David Snell (journalist)

From Wikipedia, the free encyclopedia
Jump to: navigation, search
David Snell
Born (1921-03-28)March 28, 1921
Minden, Webster Parish, Louisiana, United States
Died July 1987 (aged 66)
Houston, Harris County, Texas
Alma mater Louisiana State University
Occupation Journalist; cartoonist, with service at Life magazine
Years active 1945-1987
Spouse(s) (1) Julia Williams Snell (divorced)
(2) Dixie Oliver Snell
Children

First marriage:
Barry Snell
Jan Whitfield Snell
Second marriage:
Mark Snell

Steven M. Snell
Parents

John Barnard Snell

Ada Jack Carver Snell

David Snell (March 28, 1921–July 1987) was a reporter and cartoonist for the Life Magazine, a major 20th-century magazine, and several other publications during his career as a journalist.

Early years, family, education[edit]

David Snell (no middle name) was born in Minden, the seat of Webster Parish in northwestern Louisiana, to John Barnard Snell (1884–1959) and the former Ada Jack Carver (1890–1972). J.B. Snell was the principal of Minden High School from 1913–1917, when he left to join the United States Army during World War I. On his return to Minden, the senior Snell operated his own cotton gin.[1]

Ada Carver was born in Natchitoches, Louisiana, to Marshall H. Carver and the former Ada W. Jack. She graduated from Judson College in Marion, Alabama, and became an author, writing short stories, most with a Louisiana setting, particularly the Cane River country of Natchitoches Parish. Her writings include "The Joyous Coast" (1917), "The Cajun" (1926), "Bagatelle" (1927), and "The Clock Strikes Tomorrow" (1935). Ada was an occasional guest at Cammie G. Henry’s Melrose Plantation in Natchitoches Parish, where she met the Louisiana author Lyle Saxon.

John and Ada married in Shreveport, Louisiana.[2] Their first child, John Hampton Snell, died in a household accident shortly before what would have been his second birthday in 1921, only two days before David’s birth.[3]

In 1939, Snell graduated from Minden High School. He planned to study medicine at Louisiana State University, where he procured a commission in the United States Army Medical Corps Reserves.[4] He was a member of Phi Chi and the Sigma Nu fraternity.[4]

Journalism career[edit]

After becoming ill with scarlet fever, Snell left medical school and switched to journalism, becoming a reporter for the Atlanta Constitution (since Atlanta Journal-Constitution) in Atlanta, Georgia. He was later in charge of the Constitution's News Bureau at Marietta before entering the Army in 1945.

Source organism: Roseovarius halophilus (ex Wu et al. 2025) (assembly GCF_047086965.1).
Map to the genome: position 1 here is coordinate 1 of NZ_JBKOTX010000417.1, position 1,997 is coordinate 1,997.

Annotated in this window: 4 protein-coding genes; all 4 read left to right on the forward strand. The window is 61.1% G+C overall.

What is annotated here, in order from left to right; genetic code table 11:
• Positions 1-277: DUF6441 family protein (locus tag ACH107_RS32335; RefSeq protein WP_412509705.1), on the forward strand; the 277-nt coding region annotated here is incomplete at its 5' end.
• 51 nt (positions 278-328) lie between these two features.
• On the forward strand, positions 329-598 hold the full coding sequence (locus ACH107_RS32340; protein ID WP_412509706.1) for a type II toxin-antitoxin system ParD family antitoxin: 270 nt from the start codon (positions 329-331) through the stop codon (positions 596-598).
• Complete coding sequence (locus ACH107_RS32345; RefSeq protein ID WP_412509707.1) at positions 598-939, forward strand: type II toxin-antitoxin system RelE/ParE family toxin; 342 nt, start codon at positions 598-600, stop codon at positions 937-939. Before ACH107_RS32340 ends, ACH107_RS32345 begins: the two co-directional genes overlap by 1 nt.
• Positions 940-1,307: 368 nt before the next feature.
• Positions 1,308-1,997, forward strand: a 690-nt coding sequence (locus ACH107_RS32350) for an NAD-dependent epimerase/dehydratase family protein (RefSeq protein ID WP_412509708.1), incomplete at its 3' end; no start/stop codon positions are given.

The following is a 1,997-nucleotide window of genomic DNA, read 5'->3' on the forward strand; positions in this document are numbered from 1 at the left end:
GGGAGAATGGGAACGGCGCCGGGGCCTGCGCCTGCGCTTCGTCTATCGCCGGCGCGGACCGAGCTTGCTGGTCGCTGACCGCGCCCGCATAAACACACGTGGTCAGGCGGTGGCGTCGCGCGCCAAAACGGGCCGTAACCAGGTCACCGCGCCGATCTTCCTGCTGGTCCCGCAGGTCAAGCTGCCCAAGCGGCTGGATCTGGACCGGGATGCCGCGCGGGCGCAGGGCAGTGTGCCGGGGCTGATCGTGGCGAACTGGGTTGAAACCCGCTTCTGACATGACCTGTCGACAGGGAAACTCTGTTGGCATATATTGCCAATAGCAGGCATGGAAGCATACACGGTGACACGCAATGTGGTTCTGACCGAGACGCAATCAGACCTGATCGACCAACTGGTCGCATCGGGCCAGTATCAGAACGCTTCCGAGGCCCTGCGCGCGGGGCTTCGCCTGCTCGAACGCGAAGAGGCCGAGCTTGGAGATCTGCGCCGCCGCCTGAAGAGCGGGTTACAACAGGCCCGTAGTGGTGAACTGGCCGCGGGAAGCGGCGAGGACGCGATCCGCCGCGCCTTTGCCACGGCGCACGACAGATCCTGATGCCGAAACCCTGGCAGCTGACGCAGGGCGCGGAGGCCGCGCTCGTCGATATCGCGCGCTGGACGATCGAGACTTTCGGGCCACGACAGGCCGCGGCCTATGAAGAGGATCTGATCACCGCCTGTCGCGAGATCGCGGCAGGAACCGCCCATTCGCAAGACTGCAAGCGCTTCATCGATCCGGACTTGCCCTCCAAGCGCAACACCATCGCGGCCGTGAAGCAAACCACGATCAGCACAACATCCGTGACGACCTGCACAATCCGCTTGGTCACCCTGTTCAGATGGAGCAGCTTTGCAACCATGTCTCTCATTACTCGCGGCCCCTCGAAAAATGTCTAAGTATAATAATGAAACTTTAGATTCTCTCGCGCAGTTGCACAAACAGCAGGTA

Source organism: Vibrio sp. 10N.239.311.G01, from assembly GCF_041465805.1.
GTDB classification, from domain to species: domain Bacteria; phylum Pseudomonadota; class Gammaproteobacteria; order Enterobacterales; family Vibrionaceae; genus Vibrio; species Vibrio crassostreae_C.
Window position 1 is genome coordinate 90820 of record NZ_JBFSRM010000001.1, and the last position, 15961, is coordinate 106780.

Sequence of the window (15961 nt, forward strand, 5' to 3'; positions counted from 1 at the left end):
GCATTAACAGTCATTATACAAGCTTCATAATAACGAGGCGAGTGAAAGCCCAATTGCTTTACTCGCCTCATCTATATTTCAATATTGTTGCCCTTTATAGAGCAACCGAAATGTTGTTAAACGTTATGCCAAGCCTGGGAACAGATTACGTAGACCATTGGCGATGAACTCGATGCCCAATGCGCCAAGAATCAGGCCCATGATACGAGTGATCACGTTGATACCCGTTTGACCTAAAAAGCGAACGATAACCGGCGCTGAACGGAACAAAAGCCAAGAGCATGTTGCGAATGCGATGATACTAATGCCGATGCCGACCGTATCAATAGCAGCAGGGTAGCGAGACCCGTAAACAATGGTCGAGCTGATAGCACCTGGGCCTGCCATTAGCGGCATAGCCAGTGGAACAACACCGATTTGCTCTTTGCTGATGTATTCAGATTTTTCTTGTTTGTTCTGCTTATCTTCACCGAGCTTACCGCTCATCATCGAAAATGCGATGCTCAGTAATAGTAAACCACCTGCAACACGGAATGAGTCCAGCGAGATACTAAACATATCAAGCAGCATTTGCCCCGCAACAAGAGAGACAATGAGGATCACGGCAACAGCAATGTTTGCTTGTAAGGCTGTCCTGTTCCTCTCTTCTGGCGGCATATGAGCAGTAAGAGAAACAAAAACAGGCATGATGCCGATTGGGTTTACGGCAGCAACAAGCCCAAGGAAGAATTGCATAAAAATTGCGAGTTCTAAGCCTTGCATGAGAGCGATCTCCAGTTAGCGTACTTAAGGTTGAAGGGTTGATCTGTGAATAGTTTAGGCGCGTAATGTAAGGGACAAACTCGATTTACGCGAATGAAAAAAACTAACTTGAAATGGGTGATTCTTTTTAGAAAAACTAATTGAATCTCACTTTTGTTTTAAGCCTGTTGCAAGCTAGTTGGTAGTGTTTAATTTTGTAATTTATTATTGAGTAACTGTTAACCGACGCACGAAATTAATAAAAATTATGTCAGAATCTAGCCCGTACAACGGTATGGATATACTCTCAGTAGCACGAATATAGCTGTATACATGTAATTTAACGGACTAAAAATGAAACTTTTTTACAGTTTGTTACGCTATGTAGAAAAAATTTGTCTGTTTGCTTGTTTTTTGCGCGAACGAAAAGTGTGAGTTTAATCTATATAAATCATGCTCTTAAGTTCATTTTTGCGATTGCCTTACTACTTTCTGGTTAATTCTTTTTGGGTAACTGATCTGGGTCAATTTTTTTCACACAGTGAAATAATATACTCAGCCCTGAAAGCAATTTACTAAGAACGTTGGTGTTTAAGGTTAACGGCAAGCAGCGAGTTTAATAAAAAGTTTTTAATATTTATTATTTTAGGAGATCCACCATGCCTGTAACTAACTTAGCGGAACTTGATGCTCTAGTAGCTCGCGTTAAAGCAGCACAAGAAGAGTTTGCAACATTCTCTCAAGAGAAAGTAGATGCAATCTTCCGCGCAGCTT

During his military service, Snell filed a number of stories to the Constitution while training in the US and also after arriving in Korea with occupation forces following the war. In Korea, Snell was assigned to the 24th Criminal Investigation Detachment, which investigated crimes against the United States.

One of his stories from Korea is based on an interview with Bishop Arthur J. Moore of Atlanta, who had visited China and Japan to survey conditions relate to the return of missionaries into those countries after the cessation of hostilities. While assigned to the 24th Criminal Investigation Detachment, Snell wrote a story alleging Japan's successful test of an atomic bomb prior to the American bombings of Nagasaki and Hiroshima. It was unsubstantiated and controversial.[5] On August 29, 1945, a B-29 called the Hog Wild was fired upon by Soviet Yak-3 fighters. Snell's Atlanta Constitution article speculates that the plane was forced down to prevent its crew from spotting a Japanese atomic bomb facility in what is now Hŭngnam, now the third largest city in North Korea.[6] His discovery of the atom bomb story had been outside his official line of duty and was not any part of his official assignment.[5]

In 1967, Snell reviewed the Warren Beatty-Faye Dunaway film Bonnie and Clyde. As a 13-year-old boy, he had traveled with his father to the location in Bienville Parish where law enforcement officials, including Sheriff Henderson Jordan, had ambushed the fugitives after a regional chase which attracted national headlines.[7] That same year Snell received national attention for the Life article "How It Feels to Die," based on a personal near-death experience.[8]